When the Western Bulldogs surged to a 19-point lead over Melbourne midway through the third quarter of the 2021 grand final, they seemed on their way to a second premiership in six years.
What followed was nothing short of extraordinary, the Bulldogs simply dismembered by a rampant Demons to concede the next 12 goals – and losing by a staggering 74 points.
Who stood out and who failed to fire? Here’s every Bulldog rated.
Marcus Bontempelli (c): 8/10
Well held in the first quarter as the Bulldogs were suffocated by the Demons’ pressure… but boy, did he lift in the second. Two enormous pack marks for two goals after a high hit on Clayton Oliver that could attract MRO scrutiny, but his silky third quarter goal was the Dogs’ last before the Dees’ onslaught began. 25 touches… but when it was there to be won, didn’t get near it.
Zaine Cordy: 5
Strong mark in the second quarter in front of Luke Jackson justified his inclusion over the unlucky Ryan Gardner. Spent the second half watching balls sail over his head in the defensive 50, but kept opponent Tom McDonald quiet.
Bailey Dale: 5
Playing in his first grand final, the All Australian sent a kick he would have nailed 99 times out of 100 out on the full in the early minutes. Recovered to an extent, but when the Dees lifted in the third, like his fellow Bulldogs, struggled. It’s no use being an elite kick when your team can’t lay hands on the ball.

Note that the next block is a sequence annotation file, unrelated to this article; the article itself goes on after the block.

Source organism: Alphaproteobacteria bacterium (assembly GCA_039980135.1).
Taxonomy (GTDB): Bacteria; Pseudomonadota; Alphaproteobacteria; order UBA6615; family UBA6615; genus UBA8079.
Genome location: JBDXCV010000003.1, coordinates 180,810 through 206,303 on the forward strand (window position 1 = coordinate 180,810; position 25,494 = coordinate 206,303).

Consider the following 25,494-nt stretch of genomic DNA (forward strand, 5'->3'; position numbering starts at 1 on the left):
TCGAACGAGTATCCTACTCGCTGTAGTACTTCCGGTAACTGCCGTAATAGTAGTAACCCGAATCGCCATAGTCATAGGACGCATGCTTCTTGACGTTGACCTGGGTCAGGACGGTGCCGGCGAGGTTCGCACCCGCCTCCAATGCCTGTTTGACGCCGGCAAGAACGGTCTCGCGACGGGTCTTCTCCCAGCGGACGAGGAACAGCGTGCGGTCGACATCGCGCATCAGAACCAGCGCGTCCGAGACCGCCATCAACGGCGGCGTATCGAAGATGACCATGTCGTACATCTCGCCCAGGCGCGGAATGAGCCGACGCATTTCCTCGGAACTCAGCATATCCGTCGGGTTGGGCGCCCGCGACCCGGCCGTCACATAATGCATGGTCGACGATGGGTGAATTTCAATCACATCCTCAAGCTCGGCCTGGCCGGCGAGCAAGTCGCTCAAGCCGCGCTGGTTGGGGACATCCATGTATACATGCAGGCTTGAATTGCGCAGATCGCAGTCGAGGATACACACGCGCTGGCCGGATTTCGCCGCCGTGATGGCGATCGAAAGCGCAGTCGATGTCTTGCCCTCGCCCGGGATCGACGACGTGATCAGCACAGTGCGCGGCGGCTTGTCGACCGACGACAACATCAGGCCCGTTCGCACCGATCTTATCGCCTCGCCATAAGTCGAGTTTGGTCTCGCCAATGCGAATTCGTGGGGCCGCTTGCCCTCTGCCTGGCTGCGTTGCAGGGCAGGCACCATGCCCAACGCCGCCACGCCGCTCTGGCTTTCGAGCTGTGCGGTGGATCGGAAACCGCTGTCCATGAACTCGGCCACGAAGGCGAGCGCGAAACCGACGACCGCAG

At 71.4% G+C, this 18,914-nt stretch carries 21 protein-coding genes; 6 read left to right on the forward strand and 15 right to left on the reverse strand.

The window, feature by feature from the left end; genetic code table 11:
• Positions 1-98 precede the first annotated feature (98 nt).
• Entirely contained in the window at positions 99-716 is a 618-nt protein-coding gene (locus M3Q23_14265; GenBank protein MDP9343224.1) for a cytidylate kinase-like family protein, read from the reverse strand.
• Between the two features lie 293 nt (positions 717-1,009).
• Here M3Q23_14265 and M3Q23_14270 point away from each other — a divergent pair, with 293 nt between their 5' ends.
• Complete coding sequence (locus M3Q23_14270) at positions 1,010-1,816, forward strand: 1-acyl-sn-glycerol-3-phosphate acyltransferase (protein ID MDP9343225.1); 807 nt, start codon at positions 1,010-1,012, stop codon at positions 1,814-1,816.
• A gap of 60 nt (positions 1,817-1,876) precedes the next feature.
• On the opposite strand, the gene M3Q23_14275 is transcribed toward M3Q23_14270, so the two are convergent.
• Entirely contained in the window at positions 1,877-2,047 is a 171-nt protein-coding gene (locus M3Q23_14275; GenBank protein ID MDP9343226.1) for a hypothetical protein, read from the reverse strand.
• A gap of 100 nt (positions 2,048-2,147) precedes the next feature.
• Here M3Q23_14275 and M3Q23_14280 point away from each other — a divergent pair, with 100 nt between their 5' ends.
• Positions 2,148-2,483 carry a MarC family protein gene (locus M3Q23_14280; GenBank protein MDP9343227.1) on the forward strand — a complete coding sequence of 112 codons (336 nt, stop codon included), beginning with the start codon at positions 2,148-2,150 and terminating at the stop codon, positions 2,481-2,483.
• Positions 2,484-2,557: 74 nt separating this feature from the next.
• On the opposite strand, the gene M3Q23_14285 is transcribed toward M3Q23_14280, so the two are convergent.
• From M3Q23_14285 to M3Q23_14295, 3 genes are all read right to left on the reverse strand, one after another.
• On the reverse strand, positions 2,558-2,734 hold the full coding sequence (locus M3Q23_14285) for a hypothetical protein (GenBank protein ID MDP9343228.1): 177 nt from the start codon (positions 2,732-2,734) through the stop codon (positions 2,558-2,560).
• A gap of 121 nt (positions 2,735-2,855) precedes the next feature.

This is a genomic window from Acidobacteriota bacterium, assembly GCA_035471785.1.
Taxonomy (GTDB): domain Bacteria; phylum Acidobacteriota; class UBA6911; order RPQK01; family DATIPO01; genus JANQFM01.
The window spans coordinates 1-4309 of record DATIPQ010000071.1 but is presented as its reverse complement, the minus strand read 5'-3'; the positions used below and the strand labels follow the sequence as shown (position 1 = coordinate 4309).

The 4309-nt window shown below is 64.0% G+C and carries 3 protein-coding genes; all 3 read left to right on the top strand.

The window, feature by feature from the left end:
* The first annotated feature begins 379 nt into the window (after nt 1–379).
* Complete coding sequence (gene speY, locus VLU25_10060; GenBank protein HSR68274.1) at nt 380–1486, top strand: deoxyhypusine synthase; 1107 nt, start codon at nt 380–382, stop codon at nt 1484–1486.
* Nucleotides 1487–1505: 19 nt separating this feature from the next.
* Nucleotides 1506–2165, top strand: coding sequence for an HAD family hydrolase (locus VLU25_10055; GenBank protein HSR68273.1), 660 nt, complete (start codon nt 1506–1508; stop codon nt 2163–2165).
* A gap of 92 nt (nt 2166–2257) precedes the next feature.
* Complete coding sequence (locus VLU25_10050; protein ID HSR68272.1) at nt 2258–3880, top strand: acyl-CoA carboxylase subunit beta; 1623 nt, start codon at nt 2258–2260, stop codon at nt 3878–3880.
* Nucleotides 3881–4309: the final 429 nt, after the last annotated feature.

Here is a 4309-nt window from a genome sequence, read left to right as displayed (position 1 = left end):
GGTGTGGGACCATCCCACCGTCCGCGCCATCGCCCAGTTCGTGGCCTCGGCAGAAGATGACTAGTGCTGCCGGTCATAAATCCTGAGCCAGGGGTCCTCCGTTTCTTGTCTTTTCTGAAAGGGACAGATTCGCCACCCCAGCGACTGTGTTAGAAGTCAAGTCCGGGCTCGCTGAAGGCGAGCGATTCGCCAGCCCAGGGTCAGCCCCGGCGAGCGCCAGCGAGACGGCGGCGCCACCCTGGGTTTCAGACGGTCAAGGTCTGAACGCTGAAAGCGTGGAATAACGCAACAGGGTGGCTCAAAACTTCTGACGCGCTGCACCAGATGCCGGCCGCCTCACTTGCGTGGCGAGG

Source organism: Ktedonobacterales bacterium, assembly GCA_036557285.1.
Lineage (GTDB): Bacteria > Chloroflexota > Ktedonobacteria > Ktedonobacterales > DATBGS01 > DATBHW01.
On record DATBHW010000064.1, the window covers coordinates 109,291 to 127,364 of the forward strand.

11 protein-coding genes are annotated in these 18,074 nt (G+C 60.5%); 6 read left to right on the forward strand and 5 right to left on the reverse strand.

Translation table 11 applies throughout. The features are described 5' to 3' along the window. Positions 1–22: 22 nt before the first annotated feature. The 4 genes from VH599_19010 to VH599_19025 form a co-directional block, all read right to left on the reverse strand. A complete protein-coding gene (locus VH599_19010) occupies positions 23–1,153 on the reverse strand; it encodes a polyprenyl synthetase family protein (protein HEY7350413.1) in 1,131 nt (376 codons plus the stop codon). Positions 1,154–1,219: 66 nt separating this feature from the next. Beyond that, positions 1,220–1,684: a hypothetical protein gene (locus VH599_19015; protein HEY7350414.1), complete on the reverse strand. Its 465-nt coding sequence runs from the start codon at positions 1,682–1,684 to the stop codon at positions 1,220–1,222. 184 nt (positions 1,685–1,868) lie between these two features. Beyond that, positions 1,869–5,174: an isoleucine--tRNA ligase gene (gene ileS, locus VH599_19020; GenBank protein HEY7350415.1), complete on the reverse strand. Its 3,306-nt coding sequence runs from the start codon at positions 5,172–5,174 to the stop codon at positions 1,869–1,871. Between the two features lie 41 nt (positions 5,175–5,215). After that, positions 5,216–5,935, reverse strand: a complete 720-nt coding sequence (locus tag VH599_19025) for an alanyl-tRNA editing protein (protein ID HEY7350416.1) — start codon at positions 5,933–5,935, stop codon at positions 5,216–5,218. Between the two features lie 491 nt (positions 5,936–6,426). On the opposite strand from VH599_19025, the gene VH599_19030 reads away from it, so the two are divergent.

Caleb Daniel: 8
Sensational first half with 26 disposals – 19 of them kicks – with most finding a target as per usual. His first and really only blemish was a scrubbed kick in the third quarter, which led to the Angus Brayshaw goal that gave the Dees the lead. Got to 37 touches – but the Norm Smith Medal that seemed to be his for the losing at the break was gone.
Josh Dunkley: 5
Wasn’t sent to Clayton Oliver or Christian Petracca in a run-with role, which surprised (and might just have been handy). 25 touches and some bone-crunching tackles as he was far from overawed on the big stage, but was notably absent from the centre bounces when the Dees went on their third-quarter tear.
Taylor Duryea: 4
Uncharacteristically fumbly early, but was hardly alone in the Dogs’ defence as Melbourne tightened the screws. Did a solid enough job on Kysaiah Pickett, but his usual cool head and faultless kicking was lacking.
Tim English: 4
Hardly got near it in the first term, but began to clunk marks in the second – though his one shot at goal was sent into the man on the mark. Faded from there, and it was him in the ruck when the Dees began to walk it out of the centre square in an extraordinary ten minutes to finish the third quarter and kill off the match.
Mitch Hannan: 2
Just three touches in the first half. After a wonderful preliminary final, was kept under wraps by the Dees defence. Seven touches and no score a disappointing day for any forward.
Lachie Hunter: 5
Just seven first-half touches, but his outside run gave the Dogs some badly needed drive and kicked a goal to put them in front in the second term. Faded from there, as did so many of his teammates.
Jason Johannisen: 5
Not flash on the stats sheet, but his defensive efforts as a negating forward, often on Christian Salem, was pivotal as the Dogs clawed their way back. A speccy and goal just after half time had Dogs fans dancing in the aisles… but was hardly sighted from there.